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Professor Paul Senior Director, Hallam Centre for Community Justice, Sheffield Hallam University, Sheffield, UK.

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Presentation on theme: "Professor Paul Senior Director, Hallam Centre for Community Justice, Sheffield Hallam University, Sheffield, UK."— Presentation transcript:

1 Professor Paul Senior Director, Hallam Centre for Community Justice, Sheffield Hallam University, Sheffield, UK.

2  Consider the question ‘what is criminology’?  The relationship between research, policy and practice  Understanding the ‘crowded’ arena of policy making  Explore the case example of ‘reducing re- offending’ as a core goal of modern crime policy  Lessons for policy and practice - policy-based evidence or evidence-based policy?

3  What is criminology?  ‘criminology seeks to generalise on the basis of evidence. It is therefore neither purely deductive nor purely descriptive; theorisation needs both to guide the collection of data and to be grounded in evidence. Similarly, interpretation of data has to be guided by theorisation’ Subject benchmark statements Criminology 2007 QAA 171 03/07  The vitality of the discipline also requires a continuous interchange between theory and analytic and evaluative research, and attention to increasingly salient ethical debates about crime, security, and human rights at international, national, regional and local levels. (ibid 3.5)  Booming yet divided and fragmented?  Criminology can be seen as a rendezvous discipline, a site at which social scientific disciplines interact. (ibid Appendix C)  Differing types of division  Disciplinary  Theoretical  Methodological  Subject matter

4 biologysociologypenologyvictimologypsychopathology Law/socio-legal studies psychology Geography History Health/forensic Environmental media contested and often contentious discipline which is very likely to reflect current social, political and public disputes (ibid 6.2)

5 Neo-classicalPositivistCriticalDevelopmentalAdministrativeMarxist Control theories Social disorganization Conflict Labelling feminist bodies of evidence are often consistent with alternative interpretations embodied in rival theoretical perspectives. (ibid 6.2)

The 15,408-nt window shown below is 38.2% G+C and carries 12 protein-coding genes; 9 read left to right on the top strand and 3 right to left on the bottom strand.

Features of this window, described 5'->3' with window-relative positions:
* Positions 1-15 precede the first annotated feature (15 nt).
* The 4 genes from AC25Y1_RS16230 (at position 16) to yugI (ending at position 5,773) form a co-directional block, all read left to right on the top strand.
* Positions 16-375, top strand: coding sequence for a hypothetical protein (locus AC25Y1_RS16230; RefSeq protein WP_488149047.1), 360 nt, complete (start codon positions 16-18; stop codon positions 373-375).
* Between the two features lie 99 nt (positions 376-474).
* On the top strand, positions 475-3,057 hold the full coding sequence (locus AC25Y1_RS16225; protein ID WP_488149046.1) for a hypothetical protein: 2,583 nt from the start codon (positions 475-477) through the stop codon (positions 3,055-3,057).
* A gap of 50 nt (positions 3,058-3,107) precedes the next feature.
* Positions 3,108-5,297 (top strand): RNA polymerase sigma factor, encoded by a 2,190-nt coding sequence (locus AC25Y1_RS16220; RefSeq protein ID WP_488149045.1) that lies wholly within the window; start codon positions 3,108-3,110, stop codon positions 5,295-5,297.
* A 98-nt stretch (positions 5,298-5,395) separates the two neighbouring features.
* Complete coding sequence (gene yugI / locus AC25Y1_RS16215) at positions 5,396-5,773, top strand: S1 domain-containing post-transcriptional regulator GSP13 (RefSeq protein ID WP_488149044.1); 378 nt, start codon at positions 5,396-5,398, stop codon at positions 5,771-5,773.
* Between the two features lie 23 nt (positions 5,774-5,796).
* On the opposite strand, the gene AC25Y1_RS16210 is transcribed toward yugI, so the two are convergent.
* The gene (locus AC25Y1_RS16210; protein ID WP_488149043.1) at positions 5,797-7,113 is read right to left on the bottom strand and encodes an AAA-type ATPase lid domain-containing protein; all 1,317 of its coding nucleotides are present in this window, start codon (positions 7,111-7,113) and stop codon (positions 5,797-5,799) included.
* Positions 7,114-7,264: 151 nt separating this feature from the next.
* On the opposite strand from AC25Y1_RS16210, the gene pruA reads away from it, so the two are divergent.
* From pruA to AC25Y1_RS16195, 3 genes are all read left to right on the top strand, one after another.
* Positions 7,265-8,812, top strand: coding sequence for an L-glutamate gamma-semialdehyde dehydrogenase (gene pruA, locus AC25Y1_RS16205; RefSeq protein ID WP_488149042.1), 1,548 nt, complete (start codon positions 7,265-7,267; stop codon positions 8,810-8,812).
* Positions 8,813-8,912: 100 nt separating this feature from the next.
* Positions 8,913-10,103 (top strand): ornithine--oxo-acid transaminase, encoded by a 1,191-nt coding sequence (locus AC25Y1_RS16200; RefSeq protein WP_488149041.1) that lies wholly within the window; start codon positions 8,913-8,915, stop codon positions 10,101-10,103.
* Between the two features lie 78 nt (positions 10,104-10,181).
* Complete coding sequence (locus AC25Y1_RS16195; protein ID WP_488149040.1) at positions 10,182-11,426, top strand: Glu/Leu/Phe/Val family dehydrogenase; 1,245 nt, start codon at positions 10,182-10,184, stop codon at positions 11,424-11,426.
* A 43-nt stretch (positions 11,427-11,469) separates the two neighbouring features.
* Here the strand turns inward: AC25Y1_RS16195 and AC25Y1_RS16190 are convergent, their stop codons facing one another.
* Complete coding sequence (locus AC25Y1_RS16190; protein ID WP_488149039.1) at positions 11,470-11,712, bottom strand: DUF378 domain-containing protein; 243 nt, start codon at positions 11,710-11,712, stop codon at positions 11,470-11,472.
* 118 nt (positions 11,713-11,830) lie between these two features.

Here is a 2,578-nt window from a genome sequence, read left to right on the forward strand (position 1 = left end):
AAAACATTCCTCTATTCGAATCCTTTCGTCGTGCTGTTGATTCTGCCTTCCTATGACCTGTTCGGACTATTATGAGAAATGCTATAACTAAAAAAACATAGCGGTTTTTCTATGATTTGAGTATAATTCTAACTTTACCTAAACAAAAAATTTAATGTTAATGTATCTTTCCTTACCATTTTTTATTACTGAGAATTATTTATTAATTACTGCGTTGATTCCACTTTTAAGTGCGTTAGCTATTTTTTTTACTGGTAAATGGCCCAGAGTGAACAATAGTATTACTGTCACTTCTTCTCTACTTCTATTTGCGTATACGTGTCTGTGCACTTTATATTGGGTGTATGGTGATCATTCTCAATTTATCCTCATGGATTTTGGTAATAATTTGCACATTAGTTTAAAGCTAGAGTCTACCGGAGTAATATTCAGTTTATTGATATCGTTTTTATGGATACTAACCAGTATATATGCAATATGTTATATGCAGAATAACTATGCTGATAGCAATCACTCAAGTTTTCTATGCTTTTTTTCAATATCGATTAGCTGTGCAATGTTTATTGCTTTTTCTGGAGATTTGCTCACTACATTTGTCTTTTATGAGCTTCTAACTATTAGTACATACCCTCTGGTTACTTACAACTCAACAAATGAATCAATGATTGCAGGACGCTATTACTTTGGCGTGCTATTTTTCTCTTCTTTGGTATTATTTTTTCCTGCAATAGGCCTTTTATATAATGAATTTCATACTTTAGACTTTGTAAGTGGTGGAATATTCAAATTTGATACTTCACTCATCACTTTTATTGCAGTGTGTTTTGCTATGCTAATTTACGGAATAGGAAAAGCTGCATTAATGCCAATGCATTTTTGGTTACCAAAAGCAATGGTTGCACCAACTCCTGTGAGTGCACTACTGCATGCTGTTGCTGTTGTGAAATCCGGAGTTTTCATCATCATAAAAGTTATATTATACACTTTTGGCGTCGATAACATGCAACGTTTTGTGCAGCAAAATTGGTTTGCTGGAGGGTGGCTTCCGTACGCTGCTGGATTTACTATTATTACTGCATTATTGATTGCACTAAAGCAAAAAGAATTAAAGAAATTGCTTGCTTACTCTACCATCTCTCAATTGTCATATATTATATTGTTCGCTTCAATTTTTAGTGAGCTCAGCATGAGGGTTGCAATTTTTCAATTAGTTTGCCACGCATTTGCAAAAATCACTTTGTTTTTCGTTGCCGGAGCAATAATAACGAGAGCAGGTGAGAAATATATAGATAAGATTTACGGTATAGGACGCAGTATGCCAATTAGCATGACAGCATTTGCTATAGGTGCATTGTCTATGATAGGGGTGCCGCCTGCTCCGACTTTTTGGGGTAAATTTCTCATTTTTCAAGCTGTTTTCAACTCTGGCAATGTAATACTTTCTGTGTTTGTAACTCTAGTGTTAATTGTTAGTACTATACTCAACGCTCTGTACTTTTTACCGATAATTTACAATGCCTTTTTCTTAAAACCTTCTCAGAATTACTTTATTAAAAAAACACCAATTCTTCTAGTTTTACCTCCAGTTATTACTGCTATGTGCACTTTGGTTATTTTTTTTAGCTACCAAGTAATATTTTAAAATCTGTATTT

6 Quantitative Maryland Scale QualitativeMixed methods range of different strategies and methods and use appropriate research tools in relation to criminological problems, including quantitative, qualitative and evaluative techniques (ibid 7.3)

7 Local, national and international contexts the causes and organisation of crime and deviance processes of preventing and managing crime and victimisation the administration of sentences and of alternative responses to offending incl. offender management and offender rehabilitation An understanding of the social and historical development of punishment including courts and hearings for adults and young people different stages and agencies of the criminal justice process official and unofficial responses to crime, deviance and social harm representations of crime, offenders, victims and agents and agencies of control social and historical development of public policing role of non-governmental agencies social divisions and social diversity such as age, gender, social class, race and ethnicity crime, security, and human rights the use of discretion in relation to justice processes understanding of contested values in the constitution and application of criminological knowledge Adapted from Subject benchmarks for Criminology

8 ‘In addition, and increasingly, professional criminologists and graduates are being called upon to advise and inform the work of crime control agencies: from preventing youth offending to advising the prison service about deaths in custody; from the role of the police in community safety teams to the structure and functioning of the people trade; from how to count family violence to how to prevent it; from institutional racism to the management of diversity. Criminology must develop in its own way to meet these challenges of the twenty-first century’ (ibid Appendix C)

9 Key Influences on the Policy Process Research and Theory Penal Lobby Official Advice Public Opinion Ideology and Politics Policy networks

10 Research and Theory

11 Key Influences on the Policy Process Research and Theory Penal Lobby Official Advice Public Opinion Ideology and Politics Policy networks Penal reform groups Unions Professional associations Civil servants Govt research depts. Select Committees European Community Sanctions network Legislative changes Key stakeholder groups ‘Law and order’ ‘tough on crime….’ ‘Big Society’ Media Public enquiries Infamous cases

12 Formulation ImplementationEvaluation Initiation Defining the Problem Finding Alternatives/ Solutions Evaluating Alternatives Selecting from Alternatives Impact of Policy Feedback Problem Issue Trigger Event Placement on Agenda